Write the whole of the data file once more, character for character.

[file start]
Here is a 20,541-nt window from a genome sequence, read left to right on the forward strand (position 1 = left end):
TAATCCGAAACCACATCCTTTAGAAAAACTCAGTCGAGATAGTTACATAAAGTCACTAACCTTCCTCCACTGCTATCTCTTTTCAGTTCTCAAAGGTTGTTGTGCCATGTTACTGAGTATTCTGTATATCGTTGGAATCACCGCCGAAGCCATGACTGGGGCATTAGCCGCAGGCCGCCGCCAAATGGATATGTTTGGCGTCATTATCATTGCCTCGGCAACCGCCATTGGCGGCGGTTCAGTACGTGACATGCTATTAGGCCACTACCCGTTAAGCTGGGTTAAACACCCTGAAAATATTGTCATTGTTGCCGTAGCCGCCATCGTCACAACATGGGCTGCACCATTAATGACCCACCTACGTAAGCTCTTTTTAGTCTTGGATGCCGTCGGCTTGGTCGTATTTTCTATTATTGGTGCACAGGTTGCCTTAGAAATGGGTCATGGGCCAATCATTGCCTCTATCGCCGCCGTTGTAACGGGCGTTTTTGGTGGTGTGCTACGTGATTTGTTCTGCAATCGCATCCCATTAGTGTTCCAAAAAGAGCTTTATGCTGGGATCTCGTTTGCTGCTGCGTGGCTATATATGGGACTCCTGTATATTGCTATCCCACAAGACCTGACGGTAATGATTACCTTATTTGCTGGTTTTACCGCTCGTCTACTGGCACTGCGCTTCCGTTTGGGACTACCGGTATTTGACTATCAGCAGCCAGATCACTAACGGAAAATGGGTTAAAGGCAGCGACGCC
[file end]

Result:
Here is a 20,541-nt window from a genome sequence, read left to right on the forward strand (position 1 = left end):
TAATCCGAAACCACATCCTTTAGAAAAACTCAGTCGAGATAGTTACATAAAGTCACTAACCTTCCTCCACTGCTATCTCTTTTCAGTTCTCAAAGGTTGTTGTGCCATGTTACTGAGTATTCTGTATATCGTTGGAATCACCGCCGAAGCCATGACTGGGGCATTAGCCGCAGGCCGCCGCCAAATGGATATGTTTGGCGTCATTATCATTGCCTCGGCAACCGCCATTGGCGGCGGTTCAGTACGTGACATGCTATTAGGCCACTACCCGTTAAGCTGGGTTAAACACCCTGAAAATATTGTCATTGTTGCCGTAGCCGCCATCGTCACAACATGGGCTGCACCATTAATGACCCACCTACGTAAGCTCTTTTTAGTCTTGGATGCCGTCGGCTTGGTCGTATTTTCTATTATTGGTGCACAGGTTGCCTTAGAAATGGGTCATGGGCCAATCATTGCCTCTATCGCCGCCGTTGTAACGGGCGTTTTTGGTGGTGTGCTACGTGATTTGTTCTGCAATCGCATCCCATTAGTGTTCCAAAAAGAGCTTTATGCTGGGATCTCGTTTGCTGCTGCGTGGCTATATATGGGACTCCTGTATATTGCTATCCCACAAGACCTGACGGTAATGATTACCTTATTTGCTGGTTTTACCGCTCGTCTACTGGCACTGCGCTTCCGTTTGGGACTACCGGTATTTGACTATCAGCAGCCAGATCACTAACGGAAAATGGGTTAAAGGCAGCGACGCC